Director: King Hu Screenplay: King Hu Starring: Lingfeng Shangguan, Chun Shih, Ying Bai Country: Taiwan Running Time: 111 min Year: 1967 BBFC Certificate: 12
Releases like this are like manna from heaven to me. I’m an ardent follower of the Masters of Cinema series as my reviews will attest, as well as classic cinema in general. However, I’m also a huge martial arts movie fan, so when a film crosses the usually distinct boundaries between esteemed classic and action movie, I jump for joy. Needless to say, I snapped up the opportunity to review King Hu’s wuxia classic Dragon Inn (a.k.a. Dragon Gate Inn) as soon as it was offered.
King Hu was responsible for a handful of the most influential and revered martial arts films of all time. After the hugely popular Come Drink With Me, made for the famous Shaw Brothers studios, he helped set up a new studio in Taiwan called Union Film Company. His first film under this banner was Dragon Inn and this was followed up a couple of years later with A Touch of Zen. These three titles helped define martial arts movies in the East for decades to come. Hu’s influence can still clearly be seen in modern examples of the genre, such as Crouching Tiger, Hidden Dragon, Hero and House of Flying Daggers, so it was no surprise to me to discover that 1967’s Dragon Inn still holds up very well today.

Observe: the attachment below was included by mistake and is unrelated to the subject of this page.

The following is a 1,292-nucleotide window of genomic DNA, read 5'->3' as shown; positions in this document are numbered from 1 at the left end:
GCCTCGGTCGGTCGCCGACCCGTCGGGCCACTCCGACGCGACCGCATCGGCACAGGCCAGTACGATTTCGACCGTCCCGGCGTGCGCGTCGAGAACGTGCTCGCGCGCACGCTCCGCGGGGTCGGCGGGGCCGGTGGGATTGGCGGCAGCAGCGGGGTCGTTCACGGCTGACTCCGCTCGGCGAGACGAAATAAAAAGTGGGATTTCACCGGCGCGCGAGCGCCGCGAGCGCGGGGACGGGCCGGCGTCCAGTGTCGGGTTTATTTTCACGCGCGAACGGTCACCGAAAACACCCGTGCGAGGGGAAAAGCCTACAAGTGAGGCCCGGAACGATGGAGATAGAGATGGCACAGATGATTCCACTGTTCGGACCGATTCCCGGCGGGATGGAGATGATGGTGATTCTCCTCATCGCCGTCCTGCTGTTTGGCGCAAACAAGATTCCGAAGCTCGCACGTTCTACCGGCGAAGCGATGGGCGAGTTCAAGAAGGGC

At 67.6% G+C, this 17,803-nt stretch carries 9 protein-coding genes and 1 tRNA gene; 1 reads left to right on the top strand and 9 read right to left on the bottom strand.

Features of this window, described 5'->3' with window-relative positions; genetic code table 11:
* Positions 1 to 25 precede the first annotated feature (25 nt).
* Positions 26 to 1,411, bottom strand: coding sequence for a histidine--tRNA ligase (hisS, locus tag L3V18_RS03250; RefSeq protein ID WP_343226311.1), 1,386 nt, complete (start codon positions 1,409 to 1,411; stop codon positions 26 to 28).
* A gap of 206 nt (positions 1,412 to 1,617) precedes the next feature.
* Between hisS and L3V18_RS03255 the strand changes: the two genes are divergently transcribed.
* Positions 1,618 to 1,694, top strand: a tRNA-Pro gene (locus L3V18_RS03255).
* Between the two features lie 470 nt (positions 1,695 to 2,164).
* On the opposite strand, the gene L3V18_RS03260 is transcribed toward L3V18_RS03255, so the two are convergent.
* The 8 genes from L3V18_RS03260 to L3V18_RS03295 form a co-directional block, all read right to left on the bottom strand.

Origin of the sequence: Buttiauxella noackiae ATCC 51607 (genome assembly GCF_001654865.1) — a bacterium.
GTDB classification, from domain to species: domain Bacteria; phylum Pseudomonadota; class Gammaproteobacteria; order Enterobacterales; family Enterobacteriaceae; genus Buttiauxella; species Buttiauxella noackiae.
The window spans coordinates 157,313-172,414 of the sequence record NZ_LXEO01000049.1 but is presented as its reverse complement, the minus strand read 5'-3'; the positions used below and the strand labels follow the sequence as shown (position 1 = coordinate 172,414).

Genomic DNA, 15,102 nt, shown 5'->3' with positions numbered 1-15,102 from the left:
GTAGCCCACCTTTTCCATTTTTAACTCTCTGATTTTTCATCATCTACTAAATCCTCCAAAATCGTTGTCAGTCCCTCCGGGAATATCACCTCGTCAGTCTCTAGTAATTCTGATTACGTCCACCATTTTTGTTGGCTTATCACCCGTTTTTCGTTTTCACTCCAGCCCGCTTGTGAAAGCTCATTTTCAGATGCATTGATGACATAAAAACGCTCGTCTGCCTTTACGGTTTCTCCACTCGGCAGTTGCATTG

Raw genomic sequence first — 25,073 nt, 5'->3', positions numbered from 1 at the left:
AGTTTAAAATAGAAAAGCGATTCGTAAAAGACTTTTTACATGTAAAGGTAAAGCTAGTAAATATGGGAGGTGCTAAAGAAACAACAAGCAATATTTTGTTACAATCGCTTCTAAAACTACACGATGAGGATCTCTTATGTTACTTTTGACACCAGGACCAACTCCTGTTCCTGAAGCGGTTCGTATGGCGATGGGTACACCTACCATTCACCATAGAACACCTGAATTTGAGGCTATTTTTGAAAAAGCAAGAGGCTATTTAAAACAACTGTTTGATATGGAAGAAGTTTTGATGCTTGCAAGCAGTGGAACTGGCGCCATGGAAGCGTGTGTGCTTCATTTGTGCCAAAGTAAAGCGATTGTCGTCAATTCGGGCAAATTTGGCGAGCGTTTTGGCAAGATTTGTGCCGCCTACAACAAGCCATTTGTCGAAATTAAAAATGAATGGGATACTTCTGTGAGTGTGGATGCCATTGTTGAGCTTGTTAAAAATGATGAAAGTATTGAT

Dragon Inn opens with some narration explaining that the tyrannical first eunuch of the Emperor of China has framed and condemned the Minister of Defence (an opponent to his rule) to death and sent his family into exile. Fearing a vengeful attack, the eunuch sends his secret police to assassinate the banished family members on their way out of the country. The ambush is to take place at the titular Dragon Inn, which lies close to the border. However, as they wait, a couple more parties join them at the inn and the waters get ever more murky, leading to much treachery and numerous fight scenes.